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On April 7, 2017, USCIS announced that the H-1B Cap for fiscal year 2018 had been reached. What this means is that USCIS received over 65,000 petitions for the congressionally mandated regular visa cap and over 20,000 petitions for the congressionally mandated advanced degree exemption cap.
What does this mean? As in prior years, USCIS will randomly select 20,000 petitions filed under the advanced degree exemption cap (H-1B Master’s Cap). All H-1B Master’s Cap petitions that don’t get selected will fall into the regular cap. USCIS will then randomly select 65,000 petitions under the Regular Cap. All petitions received through April 7, 2017 will be considered for this lottery process to select 85,000 petitions to fill fiscal year 2018’s H-1B Cap.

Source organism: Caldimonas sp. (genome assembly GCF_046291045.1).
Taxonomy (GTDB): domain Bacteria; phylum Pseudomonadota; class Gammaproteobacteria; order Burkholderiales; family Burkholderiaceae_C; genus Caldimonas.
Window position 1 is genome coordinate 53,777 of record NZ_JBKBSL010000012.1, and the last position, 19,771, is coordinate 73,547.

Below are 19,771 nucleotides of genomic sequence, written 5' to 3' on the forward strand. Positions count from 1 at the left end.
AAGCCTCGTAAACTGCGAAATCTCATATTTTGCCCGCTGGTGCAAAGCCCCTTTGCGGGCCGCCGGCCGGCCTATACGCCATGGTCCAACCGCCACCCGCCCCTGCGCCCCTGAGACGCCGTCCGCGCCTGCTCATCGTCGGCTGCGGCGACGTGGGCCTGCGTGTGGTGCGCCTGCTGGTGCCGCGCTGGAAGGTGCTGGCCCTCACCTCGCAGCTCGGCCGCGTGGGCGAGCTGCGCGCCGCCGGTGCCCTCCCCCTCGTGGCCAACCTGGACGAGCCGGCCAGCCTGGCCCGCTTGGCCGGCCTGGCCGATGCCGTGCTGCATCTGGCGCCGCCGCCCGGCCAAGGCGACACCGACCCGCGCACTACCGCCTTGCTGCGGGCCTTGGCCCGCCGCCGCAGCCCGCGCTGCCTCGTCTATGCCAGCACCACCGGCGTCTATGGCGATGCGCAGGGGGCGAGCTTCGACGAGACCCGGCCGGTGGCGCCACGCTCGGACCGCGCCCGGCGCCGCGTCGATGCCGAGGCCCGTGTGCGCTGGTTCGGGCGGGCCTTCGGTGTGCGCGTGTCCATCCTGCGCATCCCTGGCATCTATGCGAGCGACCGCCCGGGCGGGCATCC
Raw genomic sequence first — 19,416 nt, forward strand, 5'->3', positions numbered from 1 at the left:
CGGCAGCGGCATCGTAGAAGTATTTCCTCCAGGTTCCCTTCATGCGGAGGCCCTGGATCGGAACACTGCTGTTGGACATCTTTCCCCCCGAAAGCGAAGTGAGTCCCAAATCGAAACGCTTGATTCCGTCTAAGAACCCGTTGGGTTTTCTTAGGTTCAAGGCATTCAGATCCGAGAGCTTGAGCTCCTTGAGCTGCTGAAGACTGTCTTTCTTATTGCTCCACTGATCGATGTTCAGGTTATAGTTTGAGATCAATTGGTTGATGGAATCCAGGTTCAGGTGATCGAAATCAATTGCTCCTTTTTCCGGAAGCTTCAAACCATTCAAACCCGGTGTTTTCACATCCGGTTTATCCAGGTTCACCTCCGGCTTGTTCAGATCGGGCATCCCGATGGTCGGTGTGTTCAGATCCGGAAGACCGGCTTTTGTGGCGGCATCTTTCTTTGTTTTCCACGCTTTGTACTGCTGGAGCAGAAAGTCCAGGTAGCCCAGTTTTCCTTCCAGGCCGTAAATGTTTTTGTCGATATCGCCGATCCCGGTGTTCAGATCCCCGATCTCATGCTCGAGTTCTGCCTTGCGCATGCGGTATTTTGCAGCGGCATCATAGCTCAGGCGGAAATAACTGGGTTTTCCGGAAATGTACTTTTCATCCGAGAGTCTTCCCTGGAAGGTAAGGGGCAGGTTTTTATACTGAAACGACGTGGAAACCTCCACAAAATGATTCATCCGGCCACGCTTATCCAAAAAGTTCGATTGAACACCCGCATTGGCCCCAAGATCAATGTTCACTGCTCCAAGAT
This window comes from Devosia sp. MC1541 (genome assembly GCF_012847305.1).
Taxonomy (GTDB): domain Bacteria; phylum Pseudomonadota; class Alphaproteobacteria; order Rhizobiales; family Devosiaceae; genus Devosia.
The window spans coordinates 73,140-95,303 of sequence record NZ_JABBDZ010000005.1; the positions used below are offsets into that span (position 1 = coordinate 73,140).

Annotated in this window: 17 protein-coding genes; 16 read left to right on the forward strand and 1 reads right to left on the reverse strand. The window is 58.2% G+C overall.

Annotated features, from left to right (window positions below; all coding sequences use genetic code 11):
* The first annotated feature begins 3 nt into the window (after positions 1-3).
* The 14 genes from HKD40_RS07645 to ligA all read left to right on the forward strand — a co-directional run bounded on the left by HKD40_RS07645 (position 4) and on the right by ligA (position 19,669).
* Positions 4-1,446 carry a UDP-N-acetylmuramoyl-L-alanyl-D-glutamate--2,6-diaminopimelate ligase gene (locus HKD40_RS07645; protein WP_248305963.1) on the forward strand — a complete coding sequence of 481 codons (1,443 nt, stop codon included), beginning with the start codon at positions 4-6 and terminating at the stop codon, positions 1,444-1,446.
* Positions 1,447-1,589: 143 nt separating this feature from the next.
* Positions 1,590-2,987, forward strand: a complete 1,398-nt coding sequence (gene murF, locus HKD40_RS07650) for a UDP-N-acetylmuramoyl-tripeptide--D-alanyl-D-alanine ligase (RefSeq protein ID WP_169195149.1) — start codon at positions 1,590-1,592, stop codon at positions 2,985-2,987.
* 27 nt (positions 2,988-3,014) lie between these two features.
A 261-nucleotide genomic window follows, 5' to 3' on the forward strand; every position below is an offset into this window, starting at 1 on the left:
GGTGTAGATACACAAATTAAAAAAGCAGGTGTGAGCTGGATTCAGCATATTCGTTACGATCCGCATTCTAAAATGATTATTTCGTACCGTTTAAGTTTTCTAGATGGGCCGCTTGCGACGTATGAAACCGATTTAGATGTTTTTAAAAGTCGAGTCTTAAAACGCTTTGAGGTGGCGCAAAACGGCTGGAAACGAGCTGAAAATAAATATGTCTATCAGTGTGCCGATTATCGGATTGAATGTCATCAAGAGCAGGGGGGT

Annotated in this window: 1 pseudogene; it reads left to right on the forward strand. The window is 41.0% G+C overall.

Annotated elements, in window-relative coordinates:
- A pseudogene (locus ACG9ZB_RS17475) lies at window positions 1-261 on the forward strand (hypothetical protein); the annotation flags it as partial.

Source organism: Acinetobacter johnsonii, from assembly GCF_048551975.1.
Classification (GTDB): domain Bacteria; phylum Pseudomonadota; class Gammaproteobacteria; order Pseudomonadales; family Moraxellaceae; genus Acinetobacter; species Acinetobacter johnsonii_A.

What happens next? After the 85,000 petitions have been selected to fill the fiscal year 2018’s H-1B Cap, USCIS will either issue a Receipt Notice or a Return Notice. A Receipt Notice will confirm selection, whereas a Return Notice will be accompanied with a returned petition and filing fees signaling non-selection for the H-1B Cap. After the completion of the lottery, USCIS will adjudicate these 85,000 petitions.
What about premium processing? On April 3, 2017, USCIS temporarily suspended premium processing for all H-1B petitions for up to six months. Because of this, no H-1B Cap petitions were filed with premium processing.
What about non-H-1B cap petitions? USCIS will continue to accept and process petitions that are exempt from the H-1B Cap, including H-1B extensions, H-1B amendments, change of employer petitions, and concurrent H-1B employment petitions.
Any further questions? Don’t hesitate to contact SWLG, P.C. with any further questions or concerns you may have.

SWLG, P.C. will continue to provide updates to the H-1B cap as they become available.